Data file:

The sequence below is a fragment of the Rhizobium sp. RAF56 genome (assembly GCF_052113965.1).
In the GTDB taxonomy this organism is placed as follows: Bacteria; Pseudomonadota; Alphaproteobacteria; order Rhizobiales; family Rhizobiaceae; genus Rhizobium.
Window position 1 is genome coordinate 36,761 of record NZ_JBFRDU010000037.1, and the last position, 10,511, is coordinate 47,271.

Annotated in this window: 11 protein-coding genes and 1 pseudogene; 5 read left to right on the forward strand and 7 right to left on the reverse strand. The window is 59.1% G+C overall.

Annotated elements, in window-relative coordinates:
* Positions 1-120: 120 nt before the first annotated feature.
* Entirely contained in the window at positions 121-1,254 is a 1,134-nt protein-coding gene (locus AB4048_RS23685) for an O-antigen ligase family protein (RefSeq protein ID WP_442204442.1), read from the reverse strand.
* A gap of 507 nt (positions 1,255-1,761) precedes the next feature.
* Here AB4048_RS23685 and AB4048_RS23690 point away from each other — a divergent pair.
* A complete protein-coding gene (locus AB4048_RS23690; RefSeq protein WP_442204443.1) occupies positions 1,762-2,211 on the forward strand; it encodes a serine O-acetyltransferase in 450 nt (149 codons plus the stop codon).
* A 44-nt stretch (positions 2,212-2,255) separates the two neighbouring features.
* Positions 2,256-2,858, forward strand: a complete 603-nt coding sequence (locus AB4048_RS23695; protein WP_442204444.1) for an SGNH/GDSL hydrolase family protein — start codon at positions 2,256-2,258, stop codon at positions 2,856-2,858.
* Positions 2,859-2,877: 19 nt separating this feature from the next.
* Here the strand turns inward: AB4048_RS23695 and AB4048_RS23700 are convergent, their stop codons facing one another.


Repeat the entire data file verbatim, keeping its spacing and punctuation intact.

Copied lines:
The sequence below is a fragment of the Rhizobium sp. RAF56 genome (assembly GCF_052113965.1).
In the GTDB taxonomy this organism is placed as follows: Bacteria; Pseudomonadota; Alphaproteobacteria; order Rhizobiales; family Rhizobiaceae; genus Rhizobium.
Window position 1 is genome coordinate 36,761 of record NZ_JBFRDU010000037.1, and the last position, 10,511, is coordinate 47,271.

Annotated in this window: 11 protein-coding genes and 1 pseudogene; 5 read left to right on the forward strand and 7 right to left on the reverse strand. The window is 59.1% G+C overall.

Annotated elements, in window-relative coordinates:
* Positions 1-120: 120 nt before the first annotated feature.
* Entirely contained in the window at positions 121-1,254 is a 1,134-nt protein-coding gene (locus AB4048_RS23685) for an O-antigen ligase family protein (RefSeq protein ID WP_442204442.1), read from the reverse strand.
* A gap of 507 nt (positions 1,255-1,761) precedes the next feature.
* Here AB4048_RS23685 and AB4048_RS23690 point away from each other — a divergent pair.
* A complete protein-coding gene (locus AB4048_RS23690; RefSeq protein WP_442204443.1) occupies positions 1,762-2,211 on the forward strand; it encodes a serine O-acetyltransferase in 450 nt (149 codons plus the stop codon).
* A 44-nt stretch (positions 2,212-2,255) separates the two neighbouring features.
* Positions 2,256-2,858, forward strand: a complete 603-nt coding sequence (locus AB4048_RS23695; protein WP_442204444.1) for an SGNH/GDSL hydrolase family protein — start codon at positions 2,256-2,258, stop codon at positions 2,856-2,858.
* Positions 2,859-2,877: 19 nt separating this feature from the next.
* Here the strand turns inward: AB4048_RS23695 and AB4048_RS23700 are convergent, their stop codons facing one another.